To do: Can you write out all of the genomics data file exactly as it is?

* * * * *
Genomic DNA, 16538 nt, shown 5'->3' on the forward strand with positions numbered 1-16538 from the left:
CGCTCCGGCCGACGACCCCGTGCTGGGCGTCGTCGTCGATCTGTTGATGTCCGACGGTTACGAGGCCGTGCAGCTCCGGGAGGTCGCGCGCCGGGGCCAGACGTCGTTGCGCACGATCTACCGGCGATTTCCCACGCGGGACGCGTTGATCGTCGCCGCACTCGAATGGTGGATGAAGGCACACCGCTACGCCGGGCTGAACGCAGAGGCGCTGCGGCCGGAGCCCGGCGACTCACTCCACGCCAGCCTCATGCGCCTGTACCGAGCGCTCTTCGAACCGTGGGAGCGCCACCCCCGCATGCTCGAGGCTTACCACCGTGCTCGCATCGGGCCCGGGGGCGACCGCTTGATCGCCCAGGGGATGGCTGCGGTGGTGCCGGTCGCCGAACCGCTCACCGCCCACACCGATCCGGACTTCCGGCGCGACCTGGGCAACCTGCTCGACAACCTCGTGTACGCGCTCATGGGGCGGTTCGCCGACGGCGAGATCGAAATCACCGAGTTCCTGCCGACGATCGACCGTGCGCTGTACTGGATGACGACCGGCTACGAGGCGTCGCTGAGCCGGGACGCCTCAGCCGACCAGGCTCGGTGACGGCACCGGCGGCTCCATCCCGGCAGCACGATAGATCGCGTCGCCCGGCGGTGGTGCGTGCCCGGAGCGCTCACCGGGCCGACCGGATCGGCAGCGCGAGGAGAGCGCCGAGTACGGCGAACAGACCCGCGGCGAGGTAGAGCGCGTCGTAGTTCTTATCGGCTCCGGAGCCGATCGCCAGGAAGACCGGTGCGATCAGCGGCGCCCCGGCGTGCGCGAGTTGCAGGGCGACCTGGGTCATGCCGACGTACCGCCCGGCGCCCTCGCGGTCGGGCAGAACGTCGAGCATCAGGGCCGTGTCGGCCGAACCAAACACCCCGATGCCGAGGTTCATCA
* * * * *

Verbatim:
Genomic DNA, 16538 nt, shown 5'->3' on the forward strand with positions numbered 1-16538 from the left:
CGCTCCGGCCGACGACCCCGTGCTGGGCGTCGTCGTCGATCTGTTGATGTCCGACGGTTACGAGGCCGTGCAGCTCCGGGAGGTCGCGCGCCGGGGCCAGACGTCGTTGCGCACGATCTACCGGCGATTTCCCACGCGGGACGCGTTGATCGTCGCCGCACTCGAATGGTGGATGAAGGCACACCGCTACGCCGGGCTGAACGCAGAGGCGCTGCGGCCGGAGCCCGGCGACTCACTCCACGCCAGCCTCATGCGCCTGTACCGAGCGCTCTTCGAACCGTGGGAGCGCCACCCCCGCATGCTCGAGGCTTACCACCGTGCTCGCATCGGGCCCGGGGGCGACCGCTTGATCGCCCAGGGGATGGCTGCGGTGGTGCCGGTCGCCGAACCGCTCACCGCCCACACCGATCCGGACTTCCGGCGCGACCTGGGCAACCTGCTCGACAACCTCGTGTACGCGCTCATGGGGCGGTTCGCCGACGGCGAGATCGAAATCACCGAGTTCCTGCCGACGATCGACCGTGCGCTGTACTGGATGACGACCGGCTACGAGGCGTCGCTGAGCCGGGACGCCTCAGCCGACCAGGCTCGGTGACGGCACCGGCGGCTCCATCCCGGCAGCACGATAGATCGCGTCGCCCGGCGGTGGTGCGTGCCCGGAGCGCTCACCGGGCCGACCGGATCGGCAGCGCGAGGAGAGCGCCGAGTACGGCGAACAGACCCGCGGCGAGGTAGAGCGCGTCGTAGTTCTTATCGGCTCCGGAGCCGATCGCCAGGAAGACCGGTGCGATCAGCGGCGCCCCGGCGTGCGCGAGTTGCAGGGCGACCTGGGTCATGCCGACGTACCGCCCGGCGCCCTCGCGGTCGGGCAGAACGTCGAGCATCAGGGCCGTGTCGGCCGAACCAAACACCCCGATGCCGAGGTTCATCA